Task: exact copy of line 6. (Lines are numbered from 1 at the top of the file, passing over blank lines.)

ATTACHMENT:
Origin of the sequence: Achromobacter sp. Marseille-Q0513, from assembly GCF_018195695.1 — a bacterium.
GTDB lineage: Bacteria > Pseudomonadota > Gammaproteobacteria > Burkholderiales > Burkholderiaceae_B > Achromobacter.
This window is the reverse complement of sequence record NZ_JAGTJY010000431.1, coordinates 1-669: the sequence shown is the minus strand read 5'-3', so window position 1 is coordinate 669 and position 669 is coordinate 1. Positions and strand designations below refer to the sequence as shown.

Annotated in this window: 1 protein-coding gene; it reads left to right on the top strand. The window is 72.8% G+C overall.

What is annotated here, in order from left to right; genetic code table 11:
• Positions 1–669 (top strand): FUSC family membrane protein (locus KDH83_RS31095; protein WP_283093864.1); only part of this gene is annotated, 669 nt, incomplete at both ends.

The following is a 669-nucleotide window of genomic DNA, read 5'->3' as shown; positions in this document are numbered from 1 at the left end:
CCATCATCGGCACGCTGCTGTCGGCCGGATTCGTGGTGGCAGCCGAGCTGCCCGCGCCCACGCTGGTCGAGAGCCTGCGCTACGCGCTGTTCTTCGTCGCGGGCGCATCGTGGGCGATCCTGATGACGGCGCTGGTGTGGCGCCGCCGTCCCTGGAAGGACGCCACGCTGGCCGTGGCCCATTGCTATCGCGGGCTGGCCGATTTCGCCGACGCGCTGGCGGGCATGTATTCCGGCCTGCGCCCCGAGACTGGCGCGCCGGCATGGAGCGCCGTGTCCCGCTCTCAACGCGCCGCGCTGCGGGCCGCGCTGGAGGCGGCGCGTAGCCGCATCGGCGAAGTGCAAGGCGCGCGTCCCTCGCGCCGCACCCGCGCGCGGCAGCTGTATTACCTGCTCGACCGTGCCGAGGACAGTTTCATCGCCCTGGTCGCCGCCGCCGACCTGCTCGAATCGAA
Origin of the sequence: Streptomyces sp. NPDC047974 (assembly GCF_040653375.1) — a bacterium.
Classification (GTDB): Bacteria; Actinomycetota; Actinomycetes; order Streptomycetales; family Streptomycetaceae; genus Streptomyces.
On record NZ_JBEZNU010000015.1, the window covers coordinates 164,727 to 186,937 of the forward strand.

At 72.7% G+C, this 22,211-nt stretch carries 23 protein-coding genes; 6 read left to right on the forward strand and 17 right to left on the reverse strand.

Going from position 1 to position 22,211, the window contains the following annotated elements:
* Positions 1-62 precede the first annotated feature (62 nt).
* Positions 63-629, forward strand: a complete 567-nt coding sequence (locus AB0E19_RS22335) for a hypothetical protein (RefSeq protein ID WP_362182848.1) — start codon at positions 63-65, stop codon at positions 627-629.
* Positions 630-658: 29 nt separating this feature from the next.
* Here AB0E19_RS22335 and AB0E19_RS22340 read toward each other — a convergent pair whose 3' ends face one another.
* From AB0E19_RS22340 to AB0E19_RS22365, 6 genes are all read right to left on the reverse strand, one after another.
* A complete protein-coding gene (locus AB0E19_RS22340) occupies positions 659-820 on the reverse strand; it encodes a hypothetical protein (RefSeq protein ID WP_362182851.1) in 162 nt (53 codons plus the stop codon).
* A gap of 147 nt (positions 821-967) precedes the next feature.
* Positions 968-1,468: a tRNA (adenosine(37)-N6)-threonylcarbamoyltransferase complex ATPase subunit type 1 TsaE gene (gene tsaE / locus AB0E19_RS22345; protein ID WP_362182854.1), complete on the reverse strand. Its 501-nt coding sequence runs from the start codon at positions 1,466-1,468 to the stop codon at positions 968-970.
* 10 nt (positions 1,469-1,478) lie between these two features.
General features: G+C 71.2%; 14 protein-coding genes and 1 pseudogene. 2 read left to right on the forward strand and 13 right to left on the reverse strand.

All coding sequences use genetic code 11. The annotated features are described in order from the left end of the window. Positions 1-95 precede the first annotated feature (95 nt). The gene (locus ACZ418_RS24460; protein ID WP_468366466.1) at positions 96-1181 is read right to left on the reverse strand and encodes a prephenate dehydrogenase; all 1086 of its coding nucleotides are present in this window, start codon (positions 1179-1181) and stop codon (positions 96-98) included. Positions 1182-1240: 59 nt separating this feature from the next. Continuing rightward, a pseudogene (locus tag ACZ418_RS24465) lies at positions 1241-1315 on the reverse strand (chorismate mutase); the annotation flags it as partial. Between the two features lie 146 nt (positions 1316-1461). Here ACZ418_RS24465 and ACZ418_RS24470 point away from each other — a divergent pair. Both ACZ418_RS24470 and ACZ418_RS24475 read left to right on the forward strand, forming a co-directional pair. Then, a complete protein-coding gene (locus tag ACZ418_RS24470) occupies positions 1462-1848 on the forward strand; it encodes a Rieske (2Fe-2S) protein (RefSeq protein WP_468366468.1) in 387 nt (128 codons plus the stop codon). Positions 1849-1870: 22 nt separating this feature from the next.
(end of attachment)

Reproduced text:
• Positions 1–669 (top strand): FUSC family membrane protein (locus KDH83_RS31095; protein WP_283093864.1); only part of this gene is annotated, 669 nt, incomplete at both ends.